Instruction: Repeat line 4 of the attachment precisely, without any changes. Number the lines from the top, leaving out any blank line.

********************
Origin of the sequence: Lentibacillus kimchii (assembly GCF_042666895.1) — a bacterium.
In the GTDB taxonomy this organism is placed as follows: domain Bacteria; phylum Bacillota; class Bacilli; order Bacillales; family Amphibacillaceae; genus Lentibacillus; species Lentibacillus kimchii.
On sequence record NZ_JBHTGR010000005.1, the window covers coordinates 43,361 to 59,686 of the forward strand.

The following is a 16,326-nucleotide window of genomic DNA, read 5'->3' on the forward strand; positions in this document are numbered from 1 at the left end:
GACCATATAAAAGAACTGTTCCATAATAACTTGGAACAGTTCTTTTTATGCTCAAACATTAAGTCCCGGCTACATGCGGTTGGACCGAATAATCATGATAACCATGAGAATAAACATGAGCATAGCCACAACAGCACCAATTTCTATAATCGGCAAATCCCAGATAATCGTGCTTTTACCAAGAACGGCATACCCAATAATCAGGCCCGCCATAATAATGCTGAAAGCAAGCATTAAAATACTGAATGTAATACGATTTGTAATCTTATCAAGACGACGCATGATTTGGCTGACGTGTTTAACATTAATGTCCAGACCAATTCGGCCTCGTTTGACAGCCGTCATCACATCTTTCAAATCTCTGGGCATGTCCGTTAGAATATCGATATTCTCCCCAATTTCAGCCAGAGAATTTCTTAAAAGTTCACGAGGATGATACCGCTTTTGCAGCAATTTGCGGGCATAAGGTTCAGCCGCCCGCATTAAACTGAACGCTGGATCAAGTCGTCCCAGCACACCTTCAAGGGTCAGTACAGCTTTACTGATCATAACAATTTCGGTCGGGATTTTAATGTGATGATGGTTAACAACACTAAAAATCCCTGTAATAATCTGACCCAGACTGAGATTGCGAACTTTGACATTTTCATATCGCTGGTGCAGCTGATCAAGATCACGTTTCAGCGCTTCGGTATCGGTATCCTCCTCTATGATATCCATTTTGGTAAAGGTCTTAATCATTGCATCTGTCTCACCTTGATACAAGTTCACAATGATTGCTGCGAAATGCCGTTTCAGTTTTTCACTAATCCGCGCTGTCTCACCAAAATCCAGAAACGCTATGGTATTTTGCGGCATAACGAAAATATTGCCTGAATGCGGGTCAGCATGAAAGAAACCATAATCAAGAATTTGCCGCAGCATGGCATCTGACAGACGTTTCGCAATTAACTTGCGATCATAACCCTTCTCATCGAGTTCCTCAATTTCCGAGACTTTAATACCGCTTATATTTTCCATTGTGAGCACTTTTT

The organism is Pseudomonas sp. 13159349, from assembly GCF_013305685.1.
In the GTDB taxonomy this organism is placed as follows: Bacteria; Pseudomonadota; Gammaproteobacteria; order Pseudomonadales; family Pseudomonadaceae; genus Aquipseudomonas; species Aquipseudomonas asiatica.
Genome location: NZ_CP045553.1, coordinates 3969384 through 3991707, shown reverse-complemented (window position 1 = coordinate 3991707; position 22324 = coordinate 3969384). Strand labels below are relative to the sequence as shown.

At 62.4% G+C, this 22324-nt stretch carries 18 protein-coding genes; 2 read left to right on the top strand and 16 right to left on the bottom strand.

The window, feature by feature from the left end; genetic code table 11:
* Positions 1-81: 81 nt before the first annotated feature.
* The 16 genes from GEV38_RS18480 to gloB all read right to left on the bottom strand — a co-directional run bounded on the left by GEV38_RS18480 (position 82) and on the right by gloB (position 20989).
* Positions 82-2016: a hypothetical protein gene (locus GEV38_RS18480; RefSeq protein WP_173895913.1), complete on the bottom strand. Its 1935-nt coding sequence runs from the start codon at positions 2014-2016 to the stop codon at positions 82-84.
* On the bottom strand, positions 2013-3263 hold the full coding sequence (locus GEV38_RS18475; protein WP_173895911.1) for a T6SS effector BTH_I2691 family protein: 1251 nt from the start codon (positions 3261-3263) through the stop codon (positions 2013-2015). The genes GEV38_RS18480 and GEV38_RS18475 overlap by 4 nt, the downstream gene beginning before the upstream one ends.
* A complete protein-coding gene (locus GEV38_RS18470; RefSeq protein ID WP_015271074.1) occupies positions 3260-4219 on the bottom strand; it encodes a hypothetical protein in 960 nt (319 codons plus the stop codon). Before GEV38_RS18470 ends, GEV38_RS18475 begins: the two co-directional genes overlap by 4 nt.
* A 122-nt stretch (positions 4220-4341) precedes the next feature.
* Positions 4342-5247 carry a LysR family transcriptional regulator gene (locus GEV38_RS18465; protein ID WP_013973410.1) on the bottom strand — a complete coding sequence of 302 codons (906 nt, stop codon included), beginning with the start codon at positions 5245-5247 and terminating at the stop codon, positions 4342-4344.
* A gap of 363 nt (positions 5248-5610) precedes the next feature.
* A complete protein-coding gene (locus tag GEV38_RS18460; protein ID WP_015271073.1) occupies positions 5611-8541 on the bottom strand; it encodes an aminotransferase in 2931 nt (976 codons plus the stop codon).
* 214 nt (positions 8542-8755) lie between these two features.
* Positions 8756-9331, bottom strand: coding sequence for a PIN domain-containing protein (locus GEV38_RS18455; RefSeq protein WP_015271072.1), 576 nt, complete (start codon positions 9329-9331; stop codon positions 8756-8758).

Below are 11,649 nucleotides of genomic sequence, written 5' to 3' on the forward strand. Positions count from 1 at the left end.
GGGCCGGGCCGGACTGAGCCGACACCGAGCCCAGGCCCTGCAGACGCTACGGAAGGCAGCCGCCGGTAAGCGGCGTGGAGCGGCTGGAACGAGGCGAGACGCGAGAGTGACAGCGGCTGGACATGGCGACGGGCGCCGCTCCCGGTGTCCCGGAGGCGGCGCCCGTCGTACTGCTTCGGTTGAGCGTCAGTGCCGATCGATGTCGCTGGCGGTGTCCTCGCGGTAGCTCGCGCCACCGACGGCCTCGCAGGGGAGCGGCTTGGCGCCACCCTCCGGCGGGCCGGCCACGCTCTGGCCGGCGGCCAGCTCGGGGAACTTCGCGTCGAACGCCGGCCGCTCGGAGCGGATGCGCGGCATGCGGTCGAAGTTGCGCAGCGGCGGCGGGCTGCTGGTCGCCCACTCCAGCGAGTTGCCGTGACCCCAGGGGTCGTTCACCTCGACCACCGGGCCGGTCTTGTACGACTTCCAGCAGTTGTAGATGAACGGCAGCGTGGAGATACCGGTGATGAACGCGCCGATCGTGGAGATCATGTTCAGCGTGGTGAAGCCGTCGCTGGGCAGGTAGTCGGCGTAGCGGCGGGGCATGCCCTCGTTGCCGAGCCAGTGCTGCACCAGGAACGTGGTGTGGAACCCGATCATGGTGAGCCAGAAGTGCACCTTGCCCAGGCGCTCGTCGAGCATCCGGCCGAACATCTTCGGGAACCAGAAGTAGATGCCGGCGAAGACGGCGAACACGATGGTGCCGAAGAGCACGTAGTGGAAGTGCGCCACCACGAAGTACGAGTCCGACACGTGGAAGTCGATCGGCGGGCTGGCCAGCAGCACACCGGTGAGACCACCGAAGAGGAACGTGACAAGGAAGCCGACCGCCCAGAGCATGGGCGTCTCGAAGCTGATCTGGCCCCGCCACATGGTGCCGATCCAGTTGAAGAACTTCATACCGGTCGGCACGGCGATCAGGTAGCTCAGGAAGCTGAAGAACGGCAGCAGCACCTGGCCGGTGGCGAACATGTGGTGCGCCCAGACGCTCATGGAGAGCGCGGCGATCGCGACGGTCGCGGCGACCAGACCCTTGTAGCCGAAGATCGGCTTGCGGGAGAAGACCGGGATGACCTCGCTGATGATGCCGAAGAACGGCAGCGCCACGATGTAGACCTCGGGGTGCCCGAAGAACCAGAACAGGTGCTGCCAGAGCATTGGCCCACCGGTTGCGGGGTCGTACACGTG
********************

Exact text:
The following is a 16,326-nucleotide window of genomic DNA, read 5'->3' on the forward strand; positions in this document are numbered from 1 at the left end: